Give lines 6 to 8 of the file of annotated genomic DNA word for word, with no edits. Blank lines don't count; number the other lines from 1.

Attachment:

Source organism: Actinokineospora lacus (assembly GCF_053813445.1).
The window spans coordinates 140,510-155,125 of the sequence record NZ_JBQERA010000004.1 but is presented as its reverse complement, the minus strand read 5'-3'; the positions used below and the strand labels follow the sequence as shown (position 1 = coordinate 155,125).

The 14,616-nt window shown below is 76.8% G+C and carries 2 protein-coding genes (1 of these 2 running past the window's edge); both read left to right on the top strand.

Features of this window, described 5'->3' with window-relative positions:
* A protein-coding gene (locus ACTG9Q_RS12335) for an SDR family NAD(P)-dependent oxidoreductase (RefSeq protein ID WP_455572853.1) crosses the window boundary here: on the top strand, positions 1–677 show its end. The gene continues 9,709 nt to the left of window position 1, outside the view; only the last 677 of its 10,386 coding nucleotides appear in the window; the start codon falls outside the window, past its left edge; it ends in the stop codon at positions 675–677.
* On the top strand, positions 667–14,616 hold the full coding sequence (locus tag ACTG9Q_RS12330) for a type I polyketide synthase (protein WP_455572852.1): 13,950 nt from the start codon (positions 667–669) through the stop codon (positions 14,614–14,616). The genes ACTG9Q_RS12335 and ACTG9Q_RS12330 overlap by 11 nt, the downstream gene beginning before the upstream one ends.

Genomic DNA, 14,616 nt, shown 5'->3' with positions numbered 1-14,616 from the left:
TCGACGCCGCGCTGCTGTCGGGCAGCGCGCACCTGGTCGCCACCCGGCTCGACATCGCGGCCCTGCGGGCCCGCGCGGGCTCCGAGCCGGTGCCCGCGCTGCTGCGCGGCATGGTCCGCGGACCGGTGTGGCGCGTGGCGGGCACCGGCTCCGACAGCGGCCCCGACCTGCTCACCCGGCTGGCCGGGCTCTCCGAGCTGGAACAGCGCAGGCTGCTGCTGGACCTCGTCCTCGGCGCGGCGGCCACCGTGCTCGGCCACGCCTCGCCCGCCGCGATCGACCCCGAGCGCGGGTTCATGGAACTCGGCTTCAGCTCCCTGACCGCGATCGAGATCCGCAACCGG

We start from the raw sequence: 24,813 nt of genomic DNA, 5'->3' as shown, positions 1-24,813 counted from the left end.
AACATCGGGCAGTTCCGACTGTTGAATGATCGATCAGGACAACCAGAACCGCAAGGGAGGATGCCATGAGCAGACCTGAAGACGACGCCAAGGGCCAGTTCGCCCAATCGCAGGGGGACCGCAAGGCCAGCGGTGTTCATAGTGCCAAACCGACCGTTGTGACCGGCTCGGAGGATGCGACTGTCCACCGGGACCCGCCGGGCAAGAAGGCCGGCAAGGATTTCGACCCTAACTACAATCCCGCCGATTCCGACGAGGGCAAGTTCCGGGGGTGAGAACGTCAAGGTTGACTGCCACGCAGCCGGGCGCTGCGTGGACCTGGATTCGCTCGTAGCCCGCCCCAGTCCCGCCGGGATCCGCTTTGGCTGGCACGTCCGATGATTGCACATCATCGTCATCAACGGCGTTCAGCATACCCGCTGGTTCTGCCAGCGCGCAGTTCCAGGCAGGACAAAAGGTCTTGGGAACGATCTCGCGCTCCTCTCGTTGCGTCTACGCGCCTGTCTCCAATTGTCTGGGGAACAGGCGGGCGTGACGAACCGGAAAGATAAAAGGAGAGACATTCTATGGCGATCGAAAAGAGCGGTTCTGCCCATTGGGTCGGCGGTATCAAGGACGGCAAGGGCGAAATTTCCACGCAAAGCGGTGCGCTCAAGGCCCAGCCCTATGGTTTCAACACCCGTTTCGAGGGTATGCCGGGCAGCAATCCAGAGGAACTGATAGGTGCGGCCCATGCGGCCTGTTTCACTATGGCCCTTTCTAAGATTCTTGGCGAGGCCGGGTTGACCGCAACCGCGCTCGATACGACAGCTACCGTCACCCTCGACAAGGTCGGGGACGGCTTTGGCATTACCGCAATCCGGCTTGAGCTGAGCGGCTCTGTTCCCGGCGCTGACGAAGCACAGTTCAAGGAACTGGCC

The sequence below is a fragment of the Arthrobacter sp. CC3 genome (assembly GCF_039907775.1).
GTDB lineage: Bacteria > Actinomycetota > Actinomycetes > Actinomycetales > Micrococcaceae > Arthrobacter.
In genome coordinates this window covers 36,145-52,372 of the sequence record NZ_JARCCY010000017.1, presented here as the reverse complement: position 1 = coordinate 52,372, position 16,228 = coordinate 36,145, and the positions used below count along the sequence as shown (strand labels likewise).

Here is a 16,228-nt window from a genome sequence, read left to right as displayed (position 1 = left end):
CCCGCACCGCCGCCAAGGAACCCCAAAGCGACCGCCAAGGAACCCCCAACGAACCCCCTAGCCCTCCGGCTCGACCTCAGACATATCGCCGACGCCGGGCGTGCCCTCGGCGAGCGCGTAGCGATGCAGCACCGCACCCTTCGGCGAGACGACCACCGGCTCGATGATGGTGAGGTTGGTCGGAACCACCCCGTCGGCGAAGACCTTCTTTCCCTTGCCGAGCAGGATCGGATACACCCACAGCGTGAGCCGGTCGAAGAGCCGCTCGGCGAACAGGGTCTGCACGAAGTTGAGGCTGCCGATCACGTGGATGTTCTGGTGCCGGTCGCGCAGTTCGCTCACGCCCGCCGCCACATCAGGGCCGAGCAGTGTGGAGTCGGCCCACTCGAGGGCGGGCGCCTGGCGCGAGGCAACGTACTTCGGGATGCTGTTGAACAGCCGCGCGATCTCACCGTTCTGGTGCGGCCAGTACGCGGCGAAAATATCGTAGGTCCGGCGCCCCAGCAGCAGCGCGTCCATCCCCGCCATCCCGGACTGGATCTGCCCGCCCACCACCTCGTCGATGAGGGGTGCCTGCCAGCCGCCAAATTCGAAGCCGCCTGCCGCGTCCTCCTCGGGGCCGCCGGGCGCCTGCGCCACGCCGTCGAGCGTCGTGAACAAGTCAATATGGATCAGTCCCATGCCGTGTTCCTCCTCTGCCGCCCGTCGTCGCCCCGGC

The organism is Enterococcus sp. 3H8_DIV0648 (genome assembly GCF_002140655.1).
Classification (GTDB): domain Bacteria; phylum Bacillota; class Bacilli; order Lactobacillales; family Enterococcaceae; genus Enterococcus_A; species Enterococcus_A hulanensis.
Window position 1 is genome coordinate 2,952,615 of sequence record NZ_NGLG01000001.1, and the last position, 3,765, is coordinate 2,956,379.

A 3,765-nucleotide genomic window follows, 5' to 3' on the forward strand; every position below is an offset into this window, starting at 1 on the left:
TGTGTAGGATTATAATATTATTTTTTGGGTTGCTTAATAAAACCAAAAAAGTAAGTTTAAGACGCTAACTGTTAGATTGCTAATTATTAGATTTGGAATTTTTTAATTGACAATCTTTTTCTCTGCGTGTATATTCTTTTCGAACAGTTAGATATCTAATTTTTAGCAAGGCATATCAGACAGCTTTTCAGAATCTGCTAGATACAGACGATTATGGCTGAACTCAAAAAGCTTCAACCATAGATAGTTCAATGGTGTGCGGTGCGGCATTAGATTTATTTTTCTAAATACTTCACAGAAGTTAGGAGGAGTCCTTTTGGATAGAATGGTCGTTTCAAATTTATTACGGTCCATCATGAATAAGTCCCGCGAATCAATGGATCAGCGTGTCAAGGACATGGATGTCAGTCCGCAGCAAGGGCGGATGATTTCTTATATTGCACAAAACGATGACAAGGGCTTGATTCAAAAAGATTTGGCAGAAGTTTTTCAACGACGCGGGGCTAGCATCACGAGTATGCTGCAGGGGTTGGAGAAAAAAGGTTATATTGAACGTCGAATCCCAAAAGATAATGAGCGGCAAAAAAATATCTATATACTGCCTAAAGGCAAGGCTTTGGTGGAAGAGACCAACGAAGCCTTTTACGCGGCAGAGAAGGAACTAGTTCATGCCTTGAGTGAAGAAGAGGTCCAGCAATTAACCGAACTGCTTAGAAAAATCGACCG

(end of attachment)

* On the top strand, positions 667–14,616 hold the full coding sequence (locus tag ACTG9Q_RS12330) for a type I polyketide synthase (protein WP_455572852.1): 13,950 nt from the start codon (positions 667–669) through the stop codon (positions 14,614–14,616). The genes ACTG9Q_RS12335 and ACTG9Q_RS12330 overlap by 11 nt, the downstream gene beginning before the upstream one ends.

Genomic DNA, 14,616 nt, shown 5'->3' with positions numbered 1-14,616 from the left:
TCGACGCCGCGCTGCTGTCGGGCAGCGCGCACCTGGTCGCCACCCGGCTCGACATCGCGGCCCTGCGGGCCCGCGCGGGCTCCGAGCCGGTGCCCGCGCTGCTGCGCGGCATGGTCCGCGGACCGGTGTGGCGCGTGGCGGGCACCGGCTCCGACAGCGGCCCCGACCTGCTCACCCGGCTGGCCGGGCTCTCCGAGCTGGAACAGCGCAGGCTGCTGCTGGACCTCGTCCTCGGCGCGGCGGCCACCGTGCTCGGCCACGCCTCGCCCGCCGCGATCGACCCCGAGCGCGGGTTCATGGAACTCGGCTTCAGCTCCCTGACCGCGATCGAGATCCGCAACCGG